Tag Archive | figs

Rain and Dust: SoS December 15

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One:  The sky is the colour of the inside of an oyster shell, much paler than it appears in my photo, for reasons that I don't understand.  It isn't fog, or mist, it's dust.  Dust which has been present for two days.  It couldn't be called a dust storm, more a dust drift.  Australia's topsoil is drifting away.  Off to new Zealand. Mudgee town and the hills for which it’s renowned are in the background of this photo, but they're covered in a parchment shroud, and the hospital is busy with people experiencing breathing difficulties.

The dust drift follows a few days of most welcome rain (45 mm and a Christmas beetle in the gauge), although some folk nearer the coast received more than they wanted.  My garden gratefully absorbed all that it could which is good, because the next week promises highs in the low to mid 30s.t

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Two: How have I not admired this plant, Ballota pseudodictamnus, before?  It has been thriving  in the garden for at least three years, through heat and drought, and I have callously ignored it. I gathered some for a vase last week and examined it properly, noticing its felty calyxes with their central buttons which look like something an aspiring milliner might attach to a hat, or an upholsterer to a button-back chair.  An insouciant topknot completes the picture.

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Three: A new rose, the RSL rose, bred by Meilland International,  with its deep burgundy and amber petals.  Some of the proceeds from the sale of this rose go towards supporting veterans and their families.

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Four: Ornamental pomegranate flower; frou-frou worthy of a prima ballerina’s tutu. I took this as a cutting from our previous garden and was very pleased when it grew.  It's another plant that wants to be a shrub, and I want it to be a small tree.  I'm not really winning that battle, but I'm quite happy to keep removing the suckers.

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Five:  Figs.  Will they be ready by Christmas?  I hope some will, at least!

It will be a problem keeping parrots and bats away, and although I dislike the look of nets and know they impede the growth of the tree, I’ll have to cover this tree soon, or there’ll be no figs left.

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Six: Another plant that deserves a closer look:  Scabiosa stellata 'Drumsticks'.  It's new to the garden this summer and although it has rather insignificant flowers, its papery seed-heads are ping pong ball sized spheres with purple starfish inside patty pan cases. The sunlight is catching the trace of a shower in this photo.

That's my six for this week. Gardeners from all over the world are joining in Six on Saturday hosted by The Propagator.  Do join in and see what they are doing in their gardens.

Weather today: 16 - 30, and it would be sunny if there wasn't so much dust.

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“Fig jam this year,” I thought last week, as I surveyed the figs developing on my fig tree. I have to admit that I’ve been quite proud of this three-year-old fig as I grew it from a cutting given to me by a friend, but  I haven’t been able to identify it. This year it has more figs than ever before and they are ripening much earlier, I’m guessing due to the very hot dry weather we’ve been having.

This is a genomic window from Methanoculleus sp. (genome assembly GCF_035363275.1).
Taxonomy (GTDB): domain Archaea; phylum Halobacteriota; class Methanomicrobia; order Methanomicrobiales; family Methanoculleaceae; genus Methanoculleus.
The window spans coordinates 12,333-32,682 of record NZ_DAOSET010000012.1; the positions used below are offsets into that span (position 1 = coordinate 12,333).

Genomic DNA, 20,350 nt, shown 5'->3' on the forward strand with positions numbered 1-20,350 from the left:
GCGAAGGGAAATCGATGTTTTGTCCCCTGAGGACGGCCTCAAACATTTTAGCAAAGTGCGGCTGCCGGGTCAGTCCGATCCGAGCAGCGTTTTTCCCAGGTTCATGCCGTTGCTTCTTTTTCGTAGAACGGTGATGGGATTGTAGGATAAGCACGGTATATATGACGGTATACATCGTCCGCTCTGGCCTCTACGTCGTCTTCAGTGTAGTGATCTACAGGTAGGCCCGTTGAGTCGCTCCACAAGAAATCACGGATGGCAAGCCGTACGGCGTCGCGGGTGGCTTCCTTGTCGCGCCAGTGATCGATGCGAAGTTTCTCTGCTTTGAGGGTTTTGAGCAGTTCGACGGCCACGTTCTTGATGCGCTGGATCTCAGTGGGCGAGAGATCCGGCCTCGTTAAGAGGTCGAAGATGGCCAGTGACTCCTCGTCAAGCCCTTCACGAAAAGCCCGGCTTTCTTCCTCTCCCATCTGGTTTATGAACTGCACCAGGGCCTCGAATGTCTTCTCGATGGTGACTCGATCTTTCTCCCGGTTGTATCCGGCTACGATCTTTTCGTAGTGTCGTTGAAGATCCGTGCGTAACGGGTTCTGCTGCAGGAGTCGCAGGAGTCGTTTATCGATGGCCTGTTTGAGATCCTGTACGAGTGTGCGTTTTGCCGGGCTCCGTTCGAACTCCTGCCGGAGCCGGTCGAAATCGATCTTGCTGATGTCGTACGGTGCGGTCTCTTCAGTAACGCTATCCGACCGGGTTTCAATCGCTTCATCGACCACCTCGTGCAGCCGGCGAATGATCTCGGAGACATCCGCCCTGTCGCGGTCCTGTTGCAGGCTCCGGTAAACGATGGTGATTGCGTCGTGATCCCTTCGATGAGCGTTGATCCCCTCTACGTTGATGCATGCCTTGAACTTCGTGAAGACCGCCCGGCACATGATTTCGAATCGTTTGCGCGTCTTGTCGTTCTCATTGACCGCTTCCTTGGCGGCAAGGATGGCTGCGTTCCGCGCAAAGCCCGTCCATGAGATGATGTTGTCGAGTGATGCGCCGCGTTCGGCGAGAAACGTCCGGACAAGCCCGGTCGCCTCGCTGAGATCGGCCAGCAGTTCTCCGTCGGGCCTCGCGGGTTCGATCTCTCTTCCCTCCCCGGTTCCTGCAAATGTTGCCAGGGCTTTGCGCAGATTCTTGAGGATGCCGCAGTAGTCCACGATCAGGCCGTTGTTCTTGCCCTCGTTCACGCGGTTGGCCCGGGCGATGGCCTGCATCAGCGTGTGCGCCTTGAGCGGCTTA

A few nights ago, when we were on the back verandah enjoying the coolness brought by a miniscule one ml of rain that arrived late in the evening, something quite large and heavy landed in the top of one of our silver birch trees. It soon set off again, leaving us to guess what it was. Trevor surmised that it was a flying fox, but I wasn’t so sure.

Next morning there was damage to the figs, several of them torn from the tree and others half eaten, and although I hadn’t ascertained who the culprit was, I made hasty visit to the local hardware to buy netting. Soon the tree was wrapped up like a hot air balloon readying for take-off. That night we clearly saw bats winging across the night sky and even swooping down into the garden to inspect the tree, their leathery wings sounding like umbrellas being flapped to remove raindrops. “It will be fine,” I thought, “we have the net now.”

Not so. More damage this morning, and the outermost figs eaten right through the netting. There wasn’t much more I could do, except secure the net more tightly and hope for the best. I picked some of the fruit, but then the insidious thought: what if the bats have contaminated the fruit somehow?

A visit to NSW Health   http://www.health.nsw.gov.au/environment/factsheets/Pages/flying-foxes.aspx   provides the answer: as long as the skin is not broken, a thorough washing prior to consumption is all that is needed.  Bats can carry diseases, but you are more likely to catch something if you are scratched or bitten,  so they are creatures to be cautious around. I’m not planning to be around them, if I can help it.

I lurked in the dark garden for quite some time  to try to get a photo, but it was very difficult, and I don’t have enough patience to stay out there for hours. Rather surprisingly there were far fewer bats than the previous night. I managed to get one photo, but it isn’t clear enough to identify the flying fox correctly.

The Environment NSWwebsite http://www.environment.nsw.gov.au/topics/animals-and-plants/native-animals/native-animal-facts/flying-foxes  seems to indicate that the flying fox most usually found west of the Blue Mountains is the Little Red Flying Fox, although it didn’t look little to me.

Fascinating though these creatures are, they  are not welcome in my garden, but I have no say in the matter.  I’m still hoping there will be enough figs to make jam!